Since you posted this with the tag RNA-seq I will assume that you have RNASeq data. Since you mention transcripts I will also assume you have transcript level quantifications (else you can read more about how to obtain such transcript level quantification here.). I will also assume that you have at least two conditions (since else there is rarely a reason for doing RNASeq).
Assuming I am right there are 3 types of splicing analysis you can do:
Type 1: Exon based analysis:
The idea is simply that you analyze one exon at the time an see if an exon is differentially used (compared to all other exons in that gene). According to amongst others this article the best tool for doing this is DEXSeq (Bioconductor page, article link) which also allows visualisation of the changes. This is a powerfull way of analysing the data but can be hard to interpret the results.
Type 2: Splicing based analysis:
The idea with this type of analysis is to look at each splice event (exon skipping, alternative donor/acceptor etc) one at the time and see if there are systematic changes between conditions. The better tools for this is rMATS (as also mentioned by @MatthewP) and SUPPA2. This type of analysis is easier to interpret from a splicing perspective but harder to draw biological conclusions from.
There are also an extension of this analysis type which looks at groups of splice-events and detect changes within that group. This can be done with tools such as LeafCutter (github, article as also mentioned by @Prakash) or MAJIQ (more info here) these tools typically give more power but are even harder to interpret (except for something with splicing changed).
Type 3: Transcript based analysis:
The idea with this type of analysis it to utilize the transcript level quantification of the RNASeq data to detect changes in which transcripts are used in the two conditions (isoform switches). Although this is from a computational point harder (less events are found) the biological interpretation is a lot easier because you know the entire transcript. According to this paper again DEXSeq (adobted to transcript expression) seems to be the best tool to find such changes.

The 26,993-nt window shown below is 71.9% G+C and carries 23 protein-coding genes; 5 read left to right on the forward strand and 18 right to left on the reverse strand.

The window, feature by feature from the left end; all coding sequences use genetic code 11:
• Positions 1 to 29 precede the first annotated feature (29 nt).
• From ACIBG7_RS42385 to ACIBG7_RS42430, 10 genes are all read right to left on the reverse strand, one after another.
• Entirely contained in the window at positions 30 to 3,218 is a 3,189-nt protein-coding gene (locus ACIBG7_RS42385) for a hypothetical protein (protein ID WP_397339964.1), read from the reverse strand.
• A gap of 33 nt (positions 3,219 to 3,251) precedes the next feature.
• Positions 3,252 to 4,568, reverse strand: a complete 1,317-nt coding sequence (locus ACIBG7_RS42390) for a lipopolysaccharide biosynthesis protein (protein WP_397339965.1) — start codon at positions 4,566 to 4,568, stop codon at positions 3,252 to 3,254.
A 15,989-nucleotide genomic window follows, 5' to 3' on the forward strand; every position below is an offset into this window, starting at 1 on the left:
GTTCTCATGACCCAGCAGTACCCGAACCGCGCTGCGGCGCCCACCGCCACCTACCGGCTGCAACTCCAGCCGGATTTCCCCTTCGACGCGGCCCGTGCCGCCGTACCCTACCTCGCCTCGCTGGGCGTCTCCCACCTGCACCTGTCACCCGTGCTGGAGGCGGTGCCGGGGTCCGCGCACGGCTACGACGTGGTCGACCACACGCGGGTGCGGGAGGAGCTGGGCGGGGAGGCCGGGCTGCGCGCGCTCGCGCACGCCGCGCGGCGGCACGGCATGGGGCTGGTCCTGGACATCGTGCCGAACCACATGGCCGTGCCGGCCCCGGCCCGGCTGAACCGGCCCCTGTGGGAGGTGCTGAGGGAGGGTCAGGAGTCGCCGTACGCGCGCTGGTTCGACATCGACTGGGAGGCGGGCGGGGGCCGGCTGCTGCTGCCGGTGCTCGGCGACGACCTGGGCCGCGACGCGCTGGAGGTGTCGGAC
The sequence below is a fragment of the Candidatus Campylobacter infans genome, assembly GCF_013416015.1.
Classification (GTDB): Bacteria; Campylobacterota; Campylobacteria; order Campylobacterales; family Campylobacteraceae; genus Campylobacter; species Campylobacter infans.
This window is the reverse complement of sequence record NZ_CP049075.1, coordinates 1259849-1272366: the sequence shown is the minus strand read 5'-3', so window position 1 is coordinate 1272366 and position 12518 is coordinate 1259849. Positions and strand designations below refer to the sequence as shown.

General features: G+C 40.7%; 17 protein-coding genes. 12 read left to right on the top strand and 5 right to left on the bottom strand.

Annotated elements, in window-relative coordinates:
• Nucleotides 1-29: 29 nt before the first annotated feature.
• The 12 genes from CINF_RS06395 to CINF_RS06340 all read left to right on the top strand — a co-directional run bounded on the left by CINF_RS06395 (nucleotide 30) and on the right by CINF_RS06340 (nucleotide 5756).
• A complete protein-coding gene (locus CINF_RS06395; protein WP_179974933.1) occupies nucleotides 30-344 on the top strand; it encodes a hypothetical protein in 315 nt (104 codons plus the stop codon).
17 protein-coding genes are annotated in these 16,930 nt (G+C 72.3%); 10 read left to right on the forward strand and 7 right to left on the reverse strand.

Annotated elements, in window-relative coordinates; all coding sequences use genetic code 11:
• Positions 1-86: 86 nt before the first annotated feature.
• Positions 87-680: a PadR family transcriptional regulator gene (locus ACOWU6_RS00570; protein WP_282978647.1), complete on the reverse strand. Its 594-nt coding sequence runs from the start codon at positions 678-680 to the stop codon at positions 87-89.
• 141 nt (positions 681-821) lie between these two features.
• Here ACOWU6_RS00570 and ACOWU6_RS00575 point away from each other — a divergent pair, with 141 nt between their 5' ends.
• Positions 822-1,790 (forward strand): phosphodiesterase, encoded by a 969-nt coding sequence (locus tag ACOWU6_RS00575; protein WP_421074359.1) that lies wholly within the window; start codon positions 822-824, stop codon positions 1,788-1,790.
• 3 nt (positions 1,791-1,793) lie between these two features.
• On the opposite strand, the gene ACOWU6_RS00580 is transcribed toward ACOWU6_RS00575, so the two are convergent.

For the biological interpertration of such isoform switches I have created an R package called IsoformSwitchAnalyzeR. IsoformSwitchAnalyzeR enables identification and analysis of alternative splicing as well as isoform switches with predicted functional consequences (such as gain/loss of protein domains etc) from quantification by Kallisto, Salmon, Cufflinks/CuffFiff, RSEM etc.
IsoformSwitchAnalyzeR allows for analysis and visualizations of both individual genes as well as genome wide analysis of changes in both splicing and isoform switch consequences. You can see examples of the analysis types available here. For more info you can see how the analysis of switch consequences can be used in this article and for more info on the genome wide analysis take a look at this paper.
Please dont hessitate to ask if anything was unclear.
I would like to add one more tool recently out is Annotation-free quantification of RNA splicing using LeafCutter
You have a choice whether to make new transcript models or not, this depends on whether you want to try and find new transcripts. Otherwise you can just use the latest annotations in the ensembl gtf file. When you have worked out which way to go, then there are a few different pipelines one can use. Some tools do transcript level DE, others do exon level DE, both come at the splicing question from a slightly different direction. Here are some workflows:
HISAT2, stringtie, and ballgown # generates new transcript models and does transcript level DE
HISAT2, stringtie, and DEXSEQ # generates new transcript models and does exon level DE
HISAT2 and DEXSEQ # original transcript models and exon level DE
Salmon/ Kallisto and sleuth # original transcript models and transcript level DE (could generate a new transcriptome here as well)
I think there are a lot of good suggestions, but here is one more option that I don't believe has been mentioned yet:
While I think this is arguably a less popular option, it is actually my preferred choices for initial analysis. You need replicates, but I think that is even more important for junction/exon analysis (than gene analysis)